I read with interest about recent news coverage on a UAE diary company promoting camel milk in Europe and other parts of the world. the milk from the one-humped ungulate is reputed to be high in Vitamin C, low in fat and cholestrol and even contains insulin.
While the UAE company produces milk from the Arabian dromedary camel (Camelus dromedarius), I had actually tasted the milk from its two-humped cousin, the Bactrian camel (Camelus bactrianus) when I was in Xinjiang. My wife, Robina and I ventured into a ethnic Kazakh restaurant in Urumqi, the provincial capital of Xinjiang (a region of Western China with turkic Uighur majority).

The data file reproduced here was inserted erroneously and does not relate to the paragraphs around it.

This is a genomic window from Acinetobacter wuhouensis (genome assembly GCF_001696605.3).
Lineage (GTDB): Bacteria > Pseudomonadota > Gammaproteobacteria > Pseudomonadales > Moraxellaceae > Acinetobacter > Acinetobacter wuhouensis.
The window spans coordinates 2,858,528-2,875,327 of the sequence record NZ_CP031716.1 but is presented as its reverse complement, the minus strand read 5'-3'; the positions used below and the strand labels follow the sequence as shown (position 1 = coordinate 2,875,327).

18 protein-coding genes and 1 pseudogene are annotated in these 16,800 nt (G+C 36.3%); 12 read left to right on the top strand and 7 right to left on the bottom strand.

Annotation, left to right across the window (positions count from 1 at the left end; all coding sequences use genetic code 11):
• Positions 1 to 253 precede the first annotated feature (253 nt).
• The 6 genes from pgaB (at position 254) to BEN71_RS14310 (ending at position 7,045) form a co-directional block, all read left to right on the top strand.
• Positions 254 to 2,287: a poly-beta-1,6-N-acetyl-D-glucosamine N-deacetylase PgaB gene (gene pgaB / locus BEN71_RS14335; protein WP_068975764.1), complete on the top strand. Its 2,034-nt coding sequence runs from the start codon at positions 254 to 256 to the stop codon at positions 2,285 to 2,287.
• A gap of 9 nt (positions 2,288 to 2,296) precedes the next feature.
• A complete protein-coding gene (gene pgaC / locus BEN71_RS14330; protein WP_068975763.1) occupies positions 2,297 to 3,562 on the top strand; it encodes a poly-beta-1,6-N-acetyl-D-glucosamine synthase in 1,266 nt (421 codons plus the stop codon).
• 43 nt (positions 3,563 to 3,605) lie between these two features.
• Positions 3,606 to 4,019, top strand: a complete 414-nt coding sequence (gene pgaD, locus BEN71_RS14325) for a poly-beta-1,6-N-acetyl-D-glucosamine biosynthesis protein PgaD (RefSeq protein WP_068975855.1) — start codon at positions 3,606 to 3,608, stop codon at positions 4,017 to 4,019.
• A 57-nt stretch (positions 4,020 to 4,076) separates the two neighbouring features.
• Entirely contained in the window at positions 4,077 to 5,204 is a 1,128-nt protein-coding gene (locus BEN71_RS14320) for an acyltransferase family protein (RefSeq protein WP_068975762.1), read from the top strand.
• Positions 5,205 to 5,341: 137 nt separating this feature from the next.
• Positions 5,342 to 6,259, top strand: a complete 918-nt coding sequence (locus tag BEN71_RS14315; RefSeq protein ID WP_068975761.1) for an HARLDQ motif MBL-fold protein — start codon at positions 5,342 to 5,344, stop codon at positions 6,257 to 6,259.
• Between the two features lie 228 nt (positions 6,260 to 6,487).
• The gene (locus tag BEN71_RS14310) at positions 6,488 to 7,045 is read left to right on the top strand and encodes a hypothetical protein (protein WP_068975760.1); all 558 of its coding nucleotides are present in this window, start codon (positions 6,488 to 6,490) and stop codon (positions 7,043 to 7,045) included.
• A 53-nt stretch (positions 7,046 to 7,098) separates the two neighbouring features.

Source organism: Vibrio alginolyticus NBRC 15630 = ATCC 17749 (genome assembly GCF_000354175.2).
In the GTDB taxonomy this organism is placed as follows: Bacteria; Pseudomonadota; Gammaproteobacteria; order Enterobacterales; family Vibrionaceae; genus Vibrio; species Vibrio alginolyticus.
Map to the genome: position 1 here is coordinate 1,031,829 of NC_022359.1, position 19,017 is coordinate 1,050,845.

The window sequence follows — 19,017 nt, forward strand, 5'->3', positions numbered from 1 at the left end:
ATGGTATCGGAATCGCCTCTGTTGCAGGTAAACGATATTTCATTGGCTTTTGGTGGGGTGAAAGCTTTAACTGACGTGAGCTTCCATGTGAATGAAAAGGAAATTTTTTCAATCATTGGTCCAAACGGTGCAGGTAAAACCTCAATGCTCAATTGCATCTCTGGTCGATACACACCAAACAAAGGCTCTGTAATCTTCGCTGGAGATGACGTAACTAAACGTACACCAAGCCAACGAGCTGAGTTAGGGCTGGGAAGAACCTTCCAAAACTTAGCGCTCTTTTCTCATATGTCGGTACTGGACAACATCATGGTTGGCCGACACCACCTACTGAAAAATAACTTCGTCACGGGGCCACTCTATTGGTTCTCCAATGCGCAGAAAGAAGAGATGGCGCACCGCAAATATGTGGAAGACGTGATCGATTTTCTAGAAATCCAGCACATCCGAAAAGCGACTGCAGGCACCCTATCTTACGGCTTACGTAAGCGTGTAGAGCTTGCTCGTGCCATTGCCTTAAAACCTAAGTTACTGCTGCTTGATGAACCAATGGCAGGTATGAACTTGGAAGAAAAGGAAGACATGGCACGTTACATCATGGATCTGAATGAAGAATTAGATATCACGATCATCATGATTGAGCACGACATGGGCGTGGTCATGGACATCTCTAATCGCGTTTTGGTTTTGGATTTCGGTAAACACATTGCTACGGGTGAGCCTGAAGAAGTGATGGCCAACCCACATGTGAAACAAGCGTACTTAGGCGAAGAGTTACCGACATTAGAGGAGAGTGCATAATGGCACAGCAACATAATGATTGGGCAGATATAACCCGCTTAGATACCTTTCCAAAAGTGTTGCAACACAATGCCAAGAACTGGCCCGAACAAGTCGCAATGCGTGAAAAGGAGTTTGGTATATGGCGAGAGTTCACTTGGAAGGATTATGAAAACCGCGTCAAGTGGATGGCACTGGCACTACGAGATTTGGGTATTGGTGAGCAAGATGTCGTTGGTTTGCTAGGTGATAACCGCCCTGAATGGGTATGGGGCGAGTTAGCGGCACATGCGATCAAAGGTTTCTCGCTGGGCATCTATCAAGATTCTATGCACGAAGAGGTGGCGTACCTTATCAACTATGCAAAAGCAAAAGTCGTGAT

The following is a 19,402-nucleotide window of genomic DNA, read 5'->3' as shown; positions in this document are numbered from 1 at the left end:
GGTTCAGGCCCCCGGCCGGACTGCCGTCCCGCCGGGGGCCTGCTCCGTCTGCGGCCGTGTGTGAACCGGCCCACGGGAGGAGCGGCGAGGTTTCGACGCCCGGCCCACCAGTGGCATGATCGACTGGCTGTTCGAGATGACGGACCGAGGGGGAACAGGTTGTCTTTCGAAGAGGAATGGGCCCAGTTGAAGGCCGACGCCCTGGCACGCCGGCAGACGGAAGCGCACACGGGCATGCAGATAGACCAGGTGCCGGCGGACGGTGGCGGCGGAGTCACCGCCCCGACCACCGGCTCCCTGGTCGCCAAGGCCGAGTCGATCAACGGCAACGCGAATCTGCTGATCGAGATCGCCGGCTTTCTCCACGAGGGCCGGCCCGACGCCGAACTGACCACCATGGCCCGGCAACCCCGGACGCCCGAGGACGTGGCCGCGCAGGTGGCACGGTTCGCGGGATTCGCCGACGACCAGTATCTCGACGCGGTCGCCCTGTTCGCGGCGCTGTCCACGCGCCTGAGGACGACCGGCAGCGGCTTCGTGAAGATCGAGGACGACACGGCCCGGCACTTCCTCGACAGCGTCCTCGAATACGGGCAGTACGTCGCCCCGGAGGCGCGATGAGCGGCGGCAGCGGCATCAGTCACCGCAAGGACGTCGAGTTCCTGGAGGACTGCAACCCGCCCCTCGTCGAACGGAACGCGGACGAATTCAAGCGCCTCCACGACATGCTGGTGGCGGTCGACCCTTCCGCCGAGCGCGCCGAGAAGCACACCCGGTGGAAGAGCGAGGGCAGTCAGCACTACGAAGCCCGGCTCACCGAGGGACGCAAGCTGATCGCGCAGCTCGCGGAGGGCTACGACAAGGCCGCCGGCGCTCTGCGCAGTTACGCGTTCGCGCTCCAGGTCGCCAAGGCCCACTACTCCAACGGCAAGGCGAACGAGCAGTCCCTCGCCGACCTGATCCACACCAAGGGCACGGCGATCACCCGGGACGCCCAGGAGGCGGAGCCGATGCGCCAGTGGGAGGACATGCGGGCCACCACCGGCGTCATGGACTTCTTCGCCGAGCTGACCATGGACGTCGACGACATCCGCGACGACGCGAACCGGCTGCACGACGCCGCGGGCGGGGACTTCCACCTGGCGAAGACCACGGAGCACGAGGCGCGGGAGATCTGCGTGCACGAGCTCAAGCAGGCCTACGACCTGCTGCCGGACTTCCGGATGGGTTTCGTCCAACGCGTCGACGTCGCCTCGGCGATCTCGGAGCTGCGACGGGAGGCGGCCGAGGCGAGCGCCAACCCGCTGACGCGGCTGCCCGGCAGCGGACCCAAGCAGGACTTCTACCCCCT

Amongst other Kazakh specialties, I tried a mug of cold camel milk. It tasted slightly sour or yoghurty, so it should be mildly fermented. Strangely refreshing, and totally different from cow's milk.
Right on the table was a poster touting the health benefits of camel milk from herds tended by Kazakh herdsmen and claims of not being diluted by a single drop of water
Those who might be interested in the camel and its impact to human history, could very well read "The Camel and the Wheel" by Richard Bulliet, an expert on medieval Arab history from Columbia University. Bulliet weaved an amazing story tracing the domestication of the camel by the Arabs that contributed to the rapid spread of Islam throughout the Middle-East and North Africa.